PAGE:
lation. I find on this little stream, grist mills, and saw mills, 
paper mills, &c. Shame, shame, on the whiskey stills. I have 
not forgotten that you once followed that business, making man 
the curse of his companion, and also of his race, — destroying 
all the noble powers of the mind, which alone distinguishes 
nian from a brute. I ask what can be the reason of such a 
distinction betiveen Northern enterprise and virtue, and Souths 
ern ignorance and concubinaore. 

Every thing is flourishing where I am. Here husbands ap- 
pear to love their wives, and wives reverence their husbands. 
I do not speak of an individual ca^e; I use this as a com= 
mon term — a term which it calls for all over the section from 
whence I came. But they, where I came from, live like a 
pack of quarrelsome dogs, — who will and who shall, — - — ■ ! 
Shame, shame, for the rights of a person are not known 
among slaves, and nabobs who claim them. 

I hope, sir, you have ceased to do evil, and learnt to do well : 
^0 5celi i'ldgni'^n*, and to r^ievg the needy antl oppressed ; to 



# 



b'2 LIFE AND ADVENTURES OF 

judge the fatherless, and plead for the widows. O, friend, 
come, let us reason together ; let us be kind with each other. 
I will request one thing more in the defence of my own 
country — that is, let every one loose his own slaves in the fear 
of God! 

I am called upon to reprove, rebuke, exhort with all long 
suffering, and doctrine. I may in all probability attempt to 
give the reader some kind of history of my perils in my min- 
istry, in which I have engaged under the blood-stained ban- 
ner of our Lord and Savior Jesus Christ. But I intend to 
continue the conflict, till I win the prize that all those shall be 
blessed, with that continue until the end, to watch and pray, 
guarding against everything that shall tend to destroy philan- 
thropy among men, wherever we may happen to have our lots 
cast. I am resolved to see my country free from slavery and 
from rum. I am resolved to see the day that we can have Bi- 
ble Missions in our own country. I am aware that you can act 
your part to send the Bible and the Gospel to Hayti, or to Bur- 
man, or to the coast of Africa, to the heathen there, or estab- 
lish churches there, and admit slaves to be considered the fol-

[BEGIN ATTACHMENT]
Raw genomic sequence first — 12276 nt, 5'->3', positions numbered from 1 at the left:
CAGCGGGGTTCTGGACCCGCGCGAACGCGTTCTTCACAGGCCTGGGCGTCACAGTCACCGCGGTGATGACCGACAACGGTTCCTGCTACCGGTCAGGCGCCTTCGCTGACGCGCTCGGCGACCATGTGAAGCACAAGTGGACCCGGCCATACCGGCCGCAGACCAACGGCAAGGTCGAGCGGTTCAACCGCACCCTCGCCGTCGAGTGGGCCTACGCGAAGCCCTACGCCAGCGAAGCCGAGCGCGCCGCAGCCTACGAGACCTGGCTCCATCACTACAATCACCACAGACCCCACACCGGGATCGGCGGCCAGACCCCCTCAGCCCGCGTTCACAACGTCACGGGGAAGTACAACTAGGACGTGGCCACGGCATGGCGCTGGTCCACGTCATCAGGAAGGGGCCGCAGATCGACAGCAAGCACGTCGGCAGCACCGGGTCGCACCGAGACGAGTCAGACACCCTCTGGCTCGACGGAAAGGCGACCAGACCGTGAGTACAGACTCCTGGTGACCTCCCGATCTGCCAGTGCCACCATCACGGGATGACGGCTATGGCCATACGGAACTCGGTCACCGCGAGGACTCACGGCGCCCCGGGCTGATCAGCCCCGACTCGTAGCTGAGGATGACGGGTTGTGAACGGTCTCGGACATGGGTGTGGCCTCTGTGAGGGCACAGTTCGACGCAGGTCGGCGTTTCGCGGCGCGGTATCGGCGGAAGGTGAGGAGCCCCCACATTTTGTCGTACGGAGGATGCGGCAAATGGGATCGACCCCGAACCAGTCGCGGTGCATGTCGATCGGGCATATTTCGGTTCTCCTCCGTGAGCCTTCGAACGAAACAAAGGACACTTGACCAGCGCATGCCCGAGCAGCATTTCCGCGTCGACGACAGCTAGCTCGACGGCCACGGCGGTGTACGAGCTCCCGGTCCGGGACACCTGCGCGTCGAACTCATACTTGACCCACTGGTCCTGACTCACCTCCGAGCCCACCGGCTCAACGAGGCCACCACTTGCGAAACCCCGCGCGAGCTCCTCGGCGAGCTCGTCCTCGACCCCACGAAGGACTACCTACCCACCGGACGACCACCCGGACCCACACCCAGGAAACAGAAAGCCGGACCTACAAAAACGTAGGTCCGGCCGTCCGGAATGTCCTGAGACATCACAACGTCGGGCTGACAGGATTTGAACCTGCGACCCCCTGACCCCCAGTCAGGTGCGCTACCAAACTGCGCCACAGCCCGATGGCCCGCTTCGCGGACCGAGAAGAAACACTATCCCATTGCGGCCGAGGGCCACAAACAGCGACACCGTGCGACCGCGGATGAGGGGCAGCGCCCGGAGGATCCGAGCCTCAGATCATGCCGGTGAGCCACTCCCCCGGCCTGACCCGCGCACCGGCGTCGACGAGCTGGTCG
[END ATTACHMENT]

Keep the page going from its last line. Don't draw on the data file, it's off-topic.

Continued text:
lowers of our Savior, and at the same time living in a state 
of fornication. I know this to be the case among your slaves, 
and 1 know that it is the case in all places among you where 
you have churches established. I write not these things to you 
in derision of Christianity ; it is with sorrow and regret that 
i speak of them. They have been allowed to go on to an 
alarming extent. 1 ask you to think about these matters with 
solemnity, and with Christianity to proclaim toall the world that 
you^ are sick of slaveholding, and man stealing, and woman 
whipping, and child selling. I am sure that such a state of 
thino-s is natural wherever slaveholding is practiced^ A na- 
tion that is guilty of such highhanded robbery, the Loi'd hath 
spoken unto. Hark, hear ye the wotd of the Lord, O my 
friend, for I am now going to enter into a scriptural argument. 
i ask you to follow me in .this train of thought. 

Mat. iii, 2. «' But who may abide the day of his coming, 
and who shall stand when he appeareth ; for he is like a refiner's 
fire, and like fuller's soap. 3. And he shall sit as a refiner and 
purifier of silver, and he shall purify the sons of Levi, and purge 
them as gold and silver, that they may offer unto the Lord an 
offering in righteousness. 4. Then shall the offering of Judah 
and Jerusalem be pleasant unto \}m Lord, as in the davs of 



% 



ANDREW JACKSON. 53 

oltl and as in former years. 5. And I will come near to you 
to judgment, and I will be a swilt witness ac^ain^t the sorcer 
ers, and against the adulterers, and against false swearers, and 
agamst those that oppress the hireling in his wages, the widow 
and the fatherless, and that turn aside the stranger from his 
right, and fear not me saith the Lord of hosts. 6. For I am 
tlie Lord, I change not, therefore ye sons of Jacob are not con- 
sumed. 7. Even from the days of your fathers ye are gone 
away from mine ordinances and have not kept them • return 
nnto me and I will return unto you saith the Lord of hosts — 
But ye said, wherein shall we return ? Will a man rob God t 
yet ye have robbed me. But ye say, wherein have we robbed 
thee r In tithes and ofierings. Ye are cursed with a curse, 
tor ye have robbed me, even this whole nation. '» 

I ask you to look at yourself and see how you rob God's 
gospel will tell. Math, xx, 42. '' For I was an hungered and 
ye gave me no meat, (spiritual meat,) I was thirsty and ye gave 
me no drink." I here relate to havinrr been wretchedly tFeat- 
ea. I ask you to think of it, what do you suppose our feelinT^ 
must be, knowing that we are hungry, and feel that we aTe 
thirsty, seeing ourselves naked and in poverty. I ask you my 
dear friend, where do you suppose that a human being can find 
happiness placed in this condition ? I tell you there is not any. 
All IS darkness and gloom the most dismal of any thing that 
mortal man can imagine ; the mind is in a state of moral dark- 
itcss. It IS more than I can do to tell what slavery is. There 
IS not any person upon the earth except victims who have felt 
the misery which slavery inflicts upon persons of all grades, of 
all colors, from the purest white to the deepest black, of every 
age, of the old and of the infant. Such is the patriotic insti- 
tution, or else the organic sin, yea that institution which bids 
defiance to God and to the government established by the au- 
tiiority of God, which I consider to be far paramount to the 
profligate, sublime, and peculiar institution of slavery andslave- 
holding; I must deal plainly and in love. You talk about an 
organic sin, a sin that all men are bound to uphold; and if 
there be any that refuse to go the whole hog he is self-righteous